Free float

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    Free floatWhat is free floatWhat is free float market capitalization? Free float is a ... More marketWhat are value stocks? A value company is a company that app... More capitalization?

    Free float is a term in stocks trading. It describes the proportion of sharesWhat are value stocks? A value company is a company that app... More of a publicly traded company that is traded in the stock marketHow do stock markets work? A stock market is a finan... More.

    Note that not all free float shares may be actively circulating on the market at any given time as many traders purchase shares as a long-term investmentInvestment is the commitment of money or capital to purchase... More.

    For example, a company that has issued 1 million shares, but has withheld 40,000 shares that are privately owned by, say, family board members would have a free float market capitalisation of 96% and the actual number of free float shares would be 960,000.

    If the term “float” is used alone, it can mean the entire market capitalisationMarket capitalisation (short: "market cap") is the total ma... More of the company.

    How free float market cap affects trading

    Usually, a larger free float means that the volatility of a stock is lower. This is because with a larger free float, there will be a larger number of traders buying and selling the shares. Thus, a small amount of trading will probably not affect the priceWhat are value stocks? A value company is a company that app... More much.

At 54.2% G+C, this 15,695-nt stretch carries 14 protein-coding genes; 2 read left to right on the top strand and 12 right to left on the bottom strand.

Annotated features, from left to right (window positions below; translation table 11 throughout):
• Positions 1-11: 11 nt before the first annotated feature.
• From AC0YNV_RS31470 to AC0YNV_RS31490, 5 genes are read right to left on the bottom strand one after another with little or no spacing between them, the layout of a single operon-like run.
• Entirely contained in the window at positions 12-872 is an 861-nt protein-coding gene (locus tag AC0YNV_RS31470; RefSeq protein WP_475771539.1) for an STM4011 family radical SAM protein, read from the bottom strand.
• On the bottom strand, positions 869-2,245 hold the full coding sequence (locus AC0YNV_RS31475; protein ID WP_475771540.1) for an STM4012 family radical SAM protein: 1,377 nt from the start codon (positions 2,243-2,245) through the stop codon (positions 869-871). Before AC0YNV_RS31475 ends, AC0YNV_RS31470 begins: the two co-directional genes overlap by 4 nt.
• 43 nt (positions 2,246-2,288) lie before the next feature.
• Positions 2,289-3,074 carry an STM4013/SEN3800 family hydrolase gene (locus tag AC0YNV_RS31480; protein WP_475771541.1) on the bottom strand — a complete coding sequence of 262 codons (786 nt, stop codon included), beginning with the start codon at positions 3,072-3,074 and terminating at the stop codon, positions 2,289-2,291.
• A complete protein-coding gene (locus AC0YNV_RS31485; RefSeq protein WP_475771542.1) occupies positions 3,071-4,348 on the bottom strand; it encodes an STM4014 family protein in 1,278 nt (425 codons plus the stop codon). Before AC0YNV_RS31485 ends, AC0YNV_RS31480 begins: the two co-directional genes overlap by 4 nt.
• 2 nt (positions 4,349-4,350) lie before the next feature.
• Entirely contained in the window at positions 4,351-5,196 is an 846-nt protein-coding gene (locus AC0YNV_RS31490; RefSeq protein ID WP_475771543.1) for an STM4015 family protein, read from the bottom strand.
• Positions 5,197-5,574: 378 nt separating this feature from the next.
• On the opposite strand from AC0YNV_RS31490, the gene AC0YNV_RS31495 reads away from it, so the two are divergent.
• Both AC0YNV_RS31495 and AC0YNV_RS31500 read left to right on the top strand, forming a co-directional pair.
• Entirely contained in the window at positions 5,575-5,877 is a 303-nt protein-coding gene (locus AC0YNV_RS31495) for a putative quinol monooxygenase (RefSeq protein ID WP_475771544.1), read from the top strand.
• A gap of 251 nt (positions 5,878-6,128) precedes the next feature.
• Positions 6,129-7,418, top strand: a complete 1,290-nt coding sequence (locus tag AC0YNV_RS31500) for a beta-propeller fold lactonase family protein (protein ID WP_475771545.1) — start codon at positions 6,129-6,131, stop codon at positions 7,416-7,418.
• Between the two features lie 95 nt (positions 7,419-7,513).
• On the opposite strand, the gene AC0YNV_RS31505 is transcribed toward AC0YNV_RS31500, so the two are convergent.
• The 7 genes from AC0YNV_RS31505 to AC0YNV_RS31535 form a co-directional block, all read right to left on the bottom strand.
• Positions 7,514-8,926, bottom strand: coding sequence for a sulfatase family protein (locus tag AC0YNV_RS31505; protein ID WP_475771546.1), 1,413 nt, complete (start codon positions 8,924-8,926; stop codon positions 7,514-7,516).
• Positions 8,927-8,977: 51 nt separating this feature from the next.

Companies with a smaller free float are likely to see more share priceWhat is price? The price is the measure of the value of goo... More volatilityWhat is price volatility? Volatility is the price fluctua... More, as it takes fewer trades to move the price significantly.

    An extreme example for this happens when the free float is smaller than the number of options in the hands of a single potential buyer. If the holder of the options calls them, the issuer of the options would be in a scenario where they must buy the shares from the very small free float.

    This is what happened in October 2008 when Porsche tried to take over Volkswagen. The free float of the Volkswagen shares was below 5%, and Porsche called many of its options. The subsequent temporary spike in the price of the Volkswagen shares caused the German car maker to be world’s most valuable company by market capitalisation for a short period of time.